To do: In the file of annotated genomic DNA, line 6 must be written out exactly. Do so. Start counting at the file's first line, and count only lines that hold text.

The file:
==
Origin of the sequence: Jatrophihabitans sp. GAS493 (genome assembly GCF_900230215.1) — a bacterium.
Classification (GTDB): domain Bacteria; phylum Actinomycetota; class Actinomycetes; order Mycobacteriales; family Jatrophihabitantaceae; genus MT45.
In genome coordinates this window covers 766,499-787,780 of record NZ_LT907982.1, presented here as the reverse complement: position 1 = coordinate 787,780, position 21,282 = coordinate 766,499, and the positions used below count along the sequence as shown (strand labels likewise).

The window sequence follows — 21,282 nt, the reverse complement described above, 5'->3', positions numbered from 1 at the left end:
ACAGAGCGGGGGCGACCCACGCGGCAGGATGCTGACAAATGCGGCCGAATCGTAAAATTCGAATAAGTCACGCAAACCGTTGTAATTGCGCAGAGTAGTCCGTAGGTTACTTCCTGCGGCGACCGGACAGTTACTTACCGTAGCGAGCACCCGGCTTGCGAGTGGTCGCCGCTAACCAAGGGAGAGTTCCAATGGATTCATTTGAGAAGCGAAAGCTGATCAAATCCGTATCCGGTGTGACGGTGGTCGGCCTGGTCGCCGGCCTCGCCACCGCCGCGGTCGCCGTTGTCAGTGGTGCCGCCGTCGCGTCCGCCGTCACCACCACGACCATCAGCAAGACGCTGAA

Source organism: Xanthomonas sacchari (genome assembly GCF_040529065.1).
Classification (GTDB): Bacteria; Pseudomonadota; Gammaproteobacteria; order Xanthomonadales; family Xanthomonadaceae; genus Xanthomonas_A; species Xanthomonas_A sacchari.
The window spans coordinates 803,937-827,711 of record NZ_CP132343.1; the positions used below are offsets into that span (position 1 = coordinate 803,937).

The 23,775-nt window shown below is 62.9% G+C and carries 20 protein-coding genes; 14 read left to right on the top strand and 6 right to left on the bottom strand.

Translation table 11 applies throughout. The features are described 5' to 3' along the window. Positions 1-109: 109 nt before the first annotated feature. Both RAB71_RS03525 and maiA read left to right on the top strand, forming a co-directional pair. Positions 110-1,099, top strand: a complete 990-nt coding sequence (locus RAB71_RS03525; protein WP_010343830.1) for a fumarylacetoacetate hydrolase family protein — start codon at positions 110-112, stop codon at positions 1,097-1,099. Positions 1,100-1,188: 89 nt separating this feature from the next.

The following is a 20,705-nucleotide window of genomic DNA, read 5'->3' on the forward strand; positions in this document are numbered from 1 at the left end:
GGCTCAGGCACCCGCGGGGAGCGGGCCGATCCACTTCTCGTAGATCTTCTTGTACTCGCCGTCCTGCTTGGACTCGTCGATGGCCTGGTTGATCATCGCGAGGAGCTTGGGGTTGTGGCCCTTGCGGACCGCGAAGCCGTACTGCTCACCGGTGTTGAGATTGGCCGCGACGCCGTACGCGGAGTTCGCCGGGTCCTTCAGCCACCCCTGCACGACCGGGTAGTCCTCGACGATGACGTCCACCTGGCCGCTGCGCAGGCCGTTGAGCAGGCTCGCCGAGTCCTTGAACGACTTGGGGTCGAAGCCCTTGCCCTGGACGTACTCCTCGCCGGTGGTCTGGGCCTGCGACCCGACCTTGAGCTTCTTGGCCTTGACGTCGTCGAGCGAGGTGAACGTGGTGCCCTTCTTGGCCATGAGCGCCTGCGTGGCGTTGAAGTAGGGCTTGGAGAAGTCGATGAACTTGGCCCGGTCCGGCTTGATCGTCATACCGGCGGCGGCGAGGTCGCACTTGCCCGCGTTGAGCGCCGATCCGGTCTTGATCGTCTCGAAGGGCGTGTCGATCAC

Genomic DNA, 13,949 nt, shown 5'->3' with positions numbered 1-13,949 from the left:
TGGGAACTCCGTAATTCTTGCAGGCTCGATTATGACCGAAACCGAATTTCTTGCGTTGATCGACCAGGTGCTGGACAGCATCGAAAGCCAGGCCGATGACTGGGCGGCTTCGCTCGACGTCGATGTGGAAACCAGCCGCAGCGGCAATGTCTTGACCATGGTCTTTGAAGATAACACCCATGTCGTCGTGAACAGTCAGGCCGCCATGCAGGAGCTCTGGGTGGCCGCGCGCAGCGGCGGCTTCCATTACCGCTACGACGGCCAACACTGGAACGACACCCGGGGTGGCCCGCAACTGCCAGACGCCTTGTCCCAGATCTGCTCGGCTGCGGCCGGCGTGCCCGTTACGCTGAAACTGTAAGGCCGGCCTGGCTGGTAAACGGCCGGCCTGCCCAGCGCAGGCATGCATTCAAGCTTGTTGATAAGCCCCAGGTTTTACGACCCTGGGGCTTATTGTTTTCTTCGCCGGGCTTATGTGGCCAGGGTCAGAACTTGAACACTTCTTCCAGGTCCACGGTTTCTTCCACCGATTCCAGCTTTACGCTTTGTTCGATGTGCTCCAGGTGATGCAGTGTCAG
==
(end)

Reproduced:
Source organism: Xanthomonas sacchari (genome assembly GCF_040529065.1).